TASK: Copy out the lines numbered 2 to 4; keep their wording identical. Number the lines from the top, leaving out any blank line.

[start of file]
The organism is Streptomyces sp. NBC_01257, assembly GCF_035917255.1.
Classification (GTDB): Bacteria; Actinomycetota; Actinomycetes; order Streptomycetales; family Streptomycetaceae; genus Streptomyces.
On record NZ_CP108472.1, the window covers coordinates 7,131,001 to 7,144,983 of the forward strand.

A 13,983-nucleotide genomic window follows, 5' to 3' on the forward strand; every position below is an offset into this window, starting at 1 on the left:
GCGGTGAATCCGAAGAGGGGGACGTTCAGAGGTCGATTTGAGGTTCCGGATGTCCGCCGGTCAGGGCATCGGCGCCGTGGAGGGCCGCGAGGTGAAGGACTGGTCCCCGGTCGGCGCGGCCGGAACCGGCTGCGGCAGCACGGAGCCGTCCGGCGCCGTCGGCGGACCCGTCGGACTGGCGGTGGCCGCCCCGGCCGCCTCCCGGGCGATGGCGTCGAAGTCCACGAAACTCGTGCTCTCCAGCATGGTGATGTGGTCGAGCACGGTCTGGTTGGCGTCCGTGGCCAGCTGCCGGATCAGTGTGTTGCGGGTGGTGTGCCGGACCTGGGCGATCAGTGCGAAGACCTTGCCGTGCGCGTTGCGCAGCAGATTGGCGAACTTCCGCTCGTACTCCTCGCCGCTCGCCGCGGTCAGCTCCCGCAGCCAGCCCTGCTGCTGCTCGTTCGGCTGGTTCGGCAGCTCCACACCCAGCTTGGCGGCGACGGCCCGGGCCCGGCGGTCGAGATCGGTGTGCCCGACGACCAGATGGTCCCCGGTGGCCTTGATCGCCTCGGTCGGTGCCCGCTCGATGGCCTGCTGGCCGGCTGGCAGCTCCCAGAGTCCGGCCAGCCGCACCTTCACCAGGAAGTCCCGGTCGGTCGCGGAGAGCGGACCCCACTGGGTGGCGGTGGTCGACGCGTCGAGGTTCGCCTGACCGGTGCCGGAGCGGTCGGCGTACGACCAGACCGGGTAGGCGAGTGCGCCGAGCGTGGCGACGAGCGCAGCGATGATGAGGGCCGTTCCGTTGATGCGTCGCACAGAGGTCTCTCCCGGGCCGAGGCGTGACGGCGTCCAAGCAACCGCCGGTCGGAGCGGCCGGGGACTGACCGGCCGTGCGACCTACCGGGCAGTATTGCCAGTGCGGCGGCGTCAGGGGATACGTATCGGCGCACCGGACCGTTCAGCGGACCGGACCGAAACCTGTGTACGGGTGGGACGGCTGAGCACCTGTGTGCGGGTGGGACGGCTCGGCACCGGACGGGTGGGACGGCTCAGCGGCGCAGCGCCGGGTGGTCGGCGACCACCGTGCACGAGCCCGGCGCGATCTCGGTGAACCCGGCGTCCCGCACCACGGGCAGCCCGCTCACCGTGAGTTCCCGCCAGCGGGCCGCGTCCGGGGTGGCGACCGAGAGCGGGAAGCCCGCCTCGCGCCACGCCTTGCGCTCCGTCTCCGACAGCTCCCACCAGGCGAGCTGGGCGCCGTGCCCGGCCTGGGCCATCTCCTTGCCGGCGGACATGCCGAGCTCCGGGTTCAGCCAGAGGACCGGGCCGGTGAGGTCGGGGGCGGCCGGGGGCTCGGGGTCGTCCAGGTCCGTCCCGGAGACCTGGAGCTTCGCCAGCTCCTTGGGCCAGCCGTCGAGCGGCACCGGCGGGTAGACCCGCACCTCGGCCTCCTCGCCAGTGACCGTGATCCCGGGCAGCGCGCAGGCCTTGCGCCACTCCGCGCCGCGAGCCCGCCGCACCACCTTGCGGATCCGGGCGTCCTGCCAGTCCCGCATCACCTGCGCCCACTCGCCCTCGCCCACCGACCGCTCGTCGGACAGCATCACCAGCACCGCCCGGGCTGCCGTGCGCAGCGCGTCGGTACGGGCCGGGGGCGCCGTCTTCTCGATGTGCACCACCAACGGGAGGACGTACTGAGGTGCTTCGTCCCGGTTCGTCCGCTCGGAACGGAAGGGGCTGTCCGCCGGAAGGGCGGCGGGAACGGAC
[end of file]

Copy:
Classification (GTDB): Bacteria; Actinomycetota; Actinomycetes; order Streptomycetales; family Streptomycetaceae; genus Streptomyces.
On record NZ_CP108472.1, the window covers coordinates 7,131,001 to 7,144,983 of the forward strand.

A 13,983-nucleotide genomic window follows, 5' to 3' on the forward strand; every position below is an offset into this window, starting at 1 on the left: